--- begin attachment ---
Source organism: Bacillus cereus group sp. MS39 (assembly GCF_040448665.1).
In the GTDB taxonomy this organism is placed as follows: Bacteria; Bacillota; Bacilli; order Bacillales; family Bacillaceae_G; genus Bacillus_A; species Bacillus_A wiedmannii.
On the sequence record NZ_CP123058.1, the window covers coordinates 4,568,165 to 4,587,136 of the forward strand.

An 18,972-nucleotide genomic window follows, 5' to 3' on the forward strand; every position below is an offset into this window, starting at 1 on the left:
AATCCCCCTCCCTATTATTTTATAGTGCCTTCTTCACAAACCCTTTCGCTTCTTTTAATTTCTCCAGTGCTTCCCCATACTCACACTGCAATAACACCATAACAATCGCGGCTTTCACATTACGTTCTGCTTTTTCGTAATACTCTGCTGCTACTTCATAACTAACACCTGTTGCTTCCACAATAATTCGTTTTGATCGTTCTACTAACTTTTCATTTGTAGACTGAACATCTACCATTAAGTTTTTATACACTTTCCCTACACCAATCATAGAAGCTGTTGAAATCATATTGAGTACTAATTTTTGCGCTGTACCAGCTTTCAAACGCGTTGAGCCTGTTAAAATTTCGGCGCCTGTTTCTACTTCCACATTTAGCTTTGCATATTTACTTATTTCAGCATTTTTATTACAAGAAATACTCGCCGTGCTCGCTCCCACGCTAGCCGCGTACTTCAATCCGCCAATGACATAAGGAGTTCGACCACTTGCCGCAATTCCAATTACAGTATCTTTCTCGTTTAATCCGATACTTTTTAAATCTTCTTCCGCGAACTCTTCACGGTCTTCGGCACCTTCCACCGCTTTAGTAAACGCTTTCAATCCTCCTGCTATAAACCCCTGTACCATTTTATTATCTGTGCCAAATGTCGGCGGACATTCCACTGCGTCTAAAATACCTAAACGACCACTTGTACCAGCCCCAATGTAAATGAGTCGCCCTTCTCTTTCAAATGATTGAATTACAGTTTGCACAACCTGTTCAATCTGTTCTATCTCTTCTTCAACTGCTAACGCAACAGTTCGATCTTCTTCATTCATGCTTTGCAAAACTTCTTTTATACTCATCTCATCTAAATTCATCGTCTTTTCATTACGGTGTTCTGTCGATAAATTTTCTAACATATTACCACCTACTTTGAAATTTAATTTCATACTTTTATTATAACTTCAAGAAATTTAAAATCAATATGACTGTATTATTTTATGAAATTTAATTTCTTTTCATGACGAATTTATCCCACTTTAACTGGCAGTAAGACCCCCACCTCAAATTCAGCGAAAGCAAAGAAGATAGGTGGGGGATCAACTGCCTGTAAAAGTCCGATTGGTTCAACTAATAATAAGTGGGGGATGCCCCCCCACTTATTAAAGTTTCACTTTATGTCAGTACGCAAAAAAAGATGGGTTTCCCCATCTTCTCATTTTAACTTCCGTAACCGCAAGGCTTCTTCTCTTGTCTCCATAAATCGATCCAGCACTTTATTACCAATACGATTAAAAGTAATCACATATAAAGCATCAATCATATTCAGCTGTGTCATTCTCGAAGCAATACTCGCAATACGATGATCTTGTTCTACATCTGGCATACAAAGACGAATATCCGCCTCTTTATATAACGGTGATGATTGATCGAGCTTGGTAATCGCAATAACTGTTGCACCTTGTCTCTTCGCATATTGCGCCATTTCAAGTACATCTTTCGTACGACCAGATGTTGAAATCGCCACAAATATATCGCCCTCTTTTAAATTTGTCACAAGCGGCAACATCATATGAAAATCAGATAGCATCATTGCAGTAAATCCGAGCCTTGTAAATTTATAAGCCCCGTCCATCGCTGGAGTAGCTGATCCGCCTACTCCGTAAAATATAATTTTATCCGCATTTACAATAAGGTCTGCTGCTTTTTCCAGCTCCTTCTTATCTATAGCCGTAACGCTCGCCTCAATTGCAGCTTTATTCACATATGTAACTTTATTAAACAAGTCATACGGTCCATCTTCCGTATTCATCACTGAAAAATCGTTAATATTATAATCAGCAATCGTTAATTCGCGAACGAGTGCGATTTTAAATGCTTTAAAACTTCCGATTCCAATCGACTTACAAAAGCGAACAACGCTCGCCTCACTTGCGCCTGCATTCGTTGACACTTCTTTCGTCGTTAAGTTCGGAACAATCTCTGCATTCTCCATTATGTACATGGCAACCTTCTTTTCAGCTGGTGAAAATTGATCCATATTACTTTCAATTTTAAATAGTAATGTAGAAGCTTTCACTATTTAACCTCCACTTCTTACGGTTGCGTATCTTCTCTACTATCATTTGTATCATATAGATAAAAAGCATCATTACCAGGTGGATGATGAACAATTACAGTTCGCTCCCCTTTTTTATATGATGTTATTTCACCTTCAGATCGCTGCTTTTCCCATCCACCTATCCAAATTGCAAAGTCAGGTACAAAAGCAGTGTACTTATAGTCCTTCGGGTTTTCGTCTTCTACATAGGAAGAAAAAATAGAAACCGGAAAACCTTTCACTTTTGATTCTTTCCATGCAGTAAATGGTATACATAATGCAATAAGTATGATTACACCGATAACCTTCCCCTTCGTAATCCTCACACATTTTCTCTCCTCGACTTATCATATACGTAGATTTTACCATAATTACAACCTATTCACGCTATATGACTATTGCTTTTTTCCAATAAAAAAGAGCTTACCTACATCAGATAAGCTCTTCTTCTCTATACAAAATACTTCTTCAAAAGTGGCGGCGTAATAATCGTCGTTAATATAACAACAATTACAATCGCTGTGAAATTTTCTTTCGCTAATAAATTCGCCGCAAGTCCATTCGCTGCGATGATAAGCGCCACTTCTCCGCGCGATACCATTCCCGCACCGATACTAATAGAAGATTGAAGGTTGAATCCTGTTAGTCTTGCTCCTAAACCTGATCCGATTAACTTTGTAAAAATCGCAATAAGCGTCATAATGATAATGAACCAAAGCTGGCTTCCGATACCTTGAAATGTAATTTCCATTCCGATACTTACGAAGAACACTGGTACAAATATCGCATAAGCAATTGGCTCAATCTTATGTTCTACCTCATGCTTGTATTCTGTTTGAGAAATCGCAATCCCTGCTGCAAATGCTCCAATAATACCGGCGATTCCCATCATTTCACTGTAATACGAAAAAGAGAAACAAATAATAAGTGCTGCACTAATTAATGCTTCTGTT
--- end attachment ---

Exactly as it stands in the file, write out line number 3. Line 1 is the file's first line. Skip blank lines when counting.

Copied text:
On the sequence record NZ_CP123058.1, the window covers coordinates 4,568,165 to 4,587,136 of the forward strand.